I’ve been “Russian Kettlebell Certified” for a little over 2 years. My logo is a kettlebell. I have kettlebells on my shirts, pants, hoodies; I have kettlebells in my living room, bedroom, and 600lbs of them in my truck. So it’s not surprising when people ask me, “Why kettlebells?” I’m obviously a fan. There are many reasons for this but none of are probably what you think and none of them are dogmatic.
First of all, kettlebells are simple. They are canonballs with a handle. No one is worried about breaking them and they come in a relatively small array of sizes so there’s less wrangling of equipment and accessories. A group can grab a dozen or so in one trip and pile them all up outside in short order. Clean up is quick and no one asks, “how does this thing work.” It’s heavy; you pick it up; sometimes you carry it around. Done.
Secondly, kettlebells are weird. The sizes are weird so it’s less likely someone’s ego is wrapped up in showing off with a 24kg bell instead of a 20kg bell. You just grab one that looks right and monkey around with it. There’s nothing intimidating about them, but they are heavy enough to inspire a sense of conscientious safety. They are also just weird enough that even experienced people keep an open mind about experimenting with them. Do you have 60 incoming college freshmen who’s 300+lb “squat” will probably result in the death and injury of 40% of them by the end of the season? Hand them one 24kg bell, tell them to go all the way down, step back and watch the learning that happens when you take ego out of the equation.
They are convenient. You can buy them anywhere, they require no maintenance and will last two dozen lifetimes. If I want to go to the park or a beach, I can just grab a bell from my trunk. If they get sand or goose poop on them, I just hose them off. You can scatter them around your life to insure that you are never far away from the ability to train (hence my own scattered collection). I’ve been known to bang out an easy strength workout in my school parking lot. I once carried 40kg in each hand for distance in a McDonalds parking lot. You can’t beat that kind of convenience.
They are social. Something as convenient as a kettlebell can be used in contexts far more conducive to fun than a gym. Most of my friends have a bell or two of their own that they can throw in their trunk and join me on the beach. We can each have our own or share. No one gets territorial about a hunk of iron that is impossible to break. We can train in a circle; we can form conga lines of different-sized bells. We can even leave them in a pile and run sprints because no one is going to mess with them. And frankly, anyone who manages to steal a 24kg kettlebell earned it.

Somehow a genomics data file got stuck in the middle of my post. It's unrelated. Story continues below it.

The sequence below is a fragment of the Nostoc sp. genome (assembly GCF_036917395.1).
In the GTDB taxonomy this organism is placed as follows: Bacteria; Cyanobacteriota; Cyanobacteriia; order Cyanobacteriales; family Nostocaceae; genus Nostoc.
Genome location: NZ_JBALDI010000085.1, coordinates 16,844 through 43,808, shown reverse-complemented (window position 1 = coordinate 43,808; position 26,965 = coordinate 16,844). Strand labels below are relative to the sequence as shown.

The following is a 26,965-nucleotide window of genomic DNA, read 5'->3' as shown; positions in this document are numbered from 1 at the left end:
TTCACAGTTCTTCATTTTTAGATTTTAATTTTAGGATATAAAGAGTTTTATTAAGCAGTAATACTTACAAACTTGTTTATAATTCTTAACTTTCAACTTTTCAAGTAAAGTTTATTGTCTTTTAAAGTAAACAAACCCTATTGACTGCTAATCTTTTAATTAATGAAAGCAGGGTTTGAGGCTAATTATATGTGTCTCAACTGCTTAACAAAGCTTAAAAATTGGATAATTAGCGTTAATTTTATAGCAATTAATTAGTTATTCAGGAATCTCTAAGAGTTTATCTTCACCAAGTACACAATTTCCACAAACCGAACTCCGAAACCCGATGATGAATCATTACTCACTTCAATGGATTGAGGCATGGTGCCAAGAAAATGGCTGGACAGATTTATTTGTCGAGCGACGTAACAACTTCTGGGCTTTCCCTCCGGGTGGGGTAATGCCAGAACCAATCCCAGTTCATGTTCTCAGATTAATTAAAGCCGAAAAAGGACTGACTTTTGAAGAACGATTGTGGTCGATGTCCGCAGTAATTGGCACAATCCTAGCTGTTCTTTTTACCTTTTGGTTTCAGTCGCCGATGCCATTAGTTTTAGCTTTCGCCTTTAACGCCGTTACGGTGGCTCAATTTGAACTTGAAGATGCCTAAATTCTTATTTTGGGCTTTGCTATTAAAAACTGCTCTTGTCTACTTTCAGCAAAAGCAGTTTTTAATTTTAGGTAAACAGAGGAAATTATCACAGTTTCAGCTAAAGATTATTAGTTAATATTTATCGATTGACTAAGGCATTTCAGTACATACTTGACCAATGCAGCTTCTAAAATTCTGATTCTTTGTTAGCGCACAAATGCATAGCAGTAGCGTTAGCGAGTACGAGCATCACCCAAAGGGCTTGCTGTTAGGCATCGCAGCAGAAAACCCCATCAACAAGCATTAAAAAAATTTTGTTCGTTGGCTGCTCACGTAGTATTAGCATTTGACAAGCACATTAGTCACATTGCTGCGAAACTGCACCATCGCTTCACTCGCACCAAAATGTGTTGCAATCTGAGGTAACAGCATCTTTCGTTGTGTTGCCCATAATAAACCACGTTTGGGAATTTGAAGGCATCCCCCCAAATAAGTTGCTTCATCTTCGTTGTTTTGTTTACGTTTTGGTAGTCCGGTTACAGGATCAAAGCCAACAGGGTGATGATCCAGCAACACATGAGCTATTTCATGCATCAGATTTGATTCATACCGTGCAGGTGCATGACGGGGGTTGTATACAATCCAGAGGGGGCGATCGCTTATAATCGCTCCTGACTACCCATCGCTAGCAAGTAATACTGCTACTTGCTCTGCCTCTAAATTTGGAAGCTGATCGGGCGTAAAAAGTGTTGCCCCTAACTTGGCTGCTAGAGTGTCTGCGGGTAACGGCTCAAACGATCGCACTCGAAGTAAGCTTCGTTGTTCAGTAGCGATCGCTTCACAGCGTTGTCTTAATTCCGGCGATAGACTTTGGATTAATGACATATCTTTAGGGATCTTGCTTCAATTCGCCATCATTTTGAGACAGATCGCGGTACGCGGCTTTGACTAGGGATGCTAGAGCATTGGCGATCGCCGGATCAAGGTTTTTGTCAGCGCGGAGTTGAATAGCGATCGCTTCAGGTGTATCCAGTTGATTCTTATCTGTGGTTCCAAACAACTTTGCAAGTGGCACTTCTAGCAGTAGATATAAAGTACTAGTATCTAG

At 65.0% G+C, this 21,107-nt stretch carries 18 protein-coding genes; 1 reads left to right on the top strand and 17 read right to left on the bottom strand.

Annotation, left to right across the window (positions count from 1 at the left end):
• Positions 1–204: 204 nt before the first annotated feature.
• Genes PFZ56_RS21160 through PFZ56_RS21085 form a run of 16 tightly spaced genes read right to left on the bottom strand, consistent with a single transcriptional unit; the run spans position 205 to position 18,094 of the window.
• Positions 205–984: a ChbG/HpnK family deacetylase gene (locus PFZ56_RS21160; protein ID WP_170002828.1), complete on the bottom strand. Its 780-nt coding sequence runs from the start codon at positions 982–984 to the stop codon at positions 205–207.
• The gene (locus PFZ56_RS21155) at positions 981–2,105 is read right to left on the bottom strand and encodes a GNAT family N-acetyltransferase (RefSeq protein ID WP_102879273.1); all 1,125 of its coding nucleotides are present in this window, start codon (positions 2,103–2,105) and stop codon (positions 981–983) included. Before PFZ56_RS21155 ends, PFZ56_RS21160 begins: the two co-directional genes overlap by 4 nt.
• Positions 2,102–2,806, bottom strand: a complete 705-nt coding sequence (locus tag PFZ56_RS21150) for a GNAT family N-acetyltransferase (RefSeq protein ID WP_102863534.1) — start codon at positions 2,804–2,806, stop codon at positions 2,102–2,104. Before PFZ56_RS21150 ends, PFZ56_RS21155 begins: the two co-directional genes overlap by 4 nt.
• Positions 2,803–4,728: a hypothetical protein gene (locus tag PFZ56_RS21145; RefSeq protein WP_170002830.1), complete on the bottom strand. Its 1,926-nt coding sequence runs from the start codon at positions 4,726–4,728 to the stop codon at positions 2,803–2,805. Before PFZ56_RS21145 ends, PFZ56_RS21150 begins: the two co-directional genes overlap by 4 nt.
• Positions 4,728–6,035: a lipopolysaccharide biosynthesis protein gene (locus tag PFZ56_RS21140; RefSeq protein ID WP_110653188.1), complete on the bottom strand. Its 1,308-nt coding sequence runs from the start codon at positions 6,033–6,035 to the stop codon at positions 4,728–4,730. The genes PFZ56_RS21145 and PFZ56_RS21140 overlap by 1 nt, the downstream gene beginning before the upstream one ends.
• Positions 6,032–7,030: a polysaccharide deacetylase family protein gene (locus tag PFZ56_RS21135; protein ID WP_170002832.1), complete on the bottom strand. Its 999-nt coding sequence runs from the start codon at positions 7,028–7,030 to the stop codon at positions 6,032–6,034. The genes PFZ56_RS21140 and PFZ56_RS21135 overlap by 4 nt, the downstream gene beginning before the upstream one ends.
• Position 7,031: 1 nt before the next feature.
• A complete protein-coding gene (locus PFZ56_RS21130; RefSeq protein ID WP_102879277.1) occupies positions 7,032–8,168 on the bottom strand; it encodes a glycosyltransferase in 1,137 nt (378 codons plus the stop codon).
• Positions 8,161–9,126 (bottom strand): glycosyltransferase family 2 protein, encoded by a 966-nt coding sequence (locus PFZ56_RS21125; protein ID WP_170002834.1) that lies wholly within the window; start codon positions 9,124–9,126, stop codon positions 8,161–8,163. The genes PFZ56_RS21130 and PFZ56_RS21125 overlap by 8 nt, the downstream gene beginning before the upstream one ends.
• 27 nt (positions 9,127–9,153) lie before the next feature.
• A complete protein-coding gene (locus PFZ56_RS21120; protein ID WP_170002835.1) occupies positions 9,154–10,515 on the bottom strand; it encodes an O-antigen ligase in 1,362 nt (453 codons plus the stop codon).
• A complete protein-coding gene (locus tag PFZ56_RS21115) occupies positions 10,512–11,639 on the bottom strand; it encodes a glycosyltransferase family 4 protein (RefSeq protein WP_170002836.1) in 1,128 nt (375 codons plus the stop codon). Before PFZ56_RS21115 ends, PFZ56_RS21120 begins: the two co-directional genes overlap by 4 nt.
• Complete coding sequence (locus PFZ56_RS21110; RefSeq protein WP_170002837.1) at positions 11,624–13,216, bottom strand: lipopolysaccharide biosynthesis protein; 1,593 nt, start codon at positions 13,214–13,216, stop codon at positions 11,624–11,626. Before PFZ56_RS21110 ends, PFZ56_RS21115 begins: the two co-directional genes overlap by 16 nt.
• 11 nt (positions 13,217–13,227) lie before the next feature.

They are just better for some kinds of exercises. You can’t really swing a dumbbell. The asymmetry makes pressing, get ups, and jerks more intuitive. The unstable load makes bottoms-up pressing, get ups, squats, and carries a lot more informative. The handle helps you learn to use your grip to generate tension in goblet squats, pressing, and goat bags. And the handle just screams, “pick me up and carry me!”
They are relatively inexpensive. My entire collection averages around $1.25/lb. None of the bells will expire, rot, or become obsolete. I can do every human movement with them, store them all in milk crates, and loan them out to needy exercisers without much worry. Plus, I have trained four people with a single 16kg bell. That’s value.
Finally, they are attached to pretty excellent system of strength training: the RKC. I could go on and on about the RKC system, but it’s hard to do without sounding like I’m in a cult. So I’ll just say that Mark Reifkind and Brett Jones are Master RKCs. Also some guy in Utah.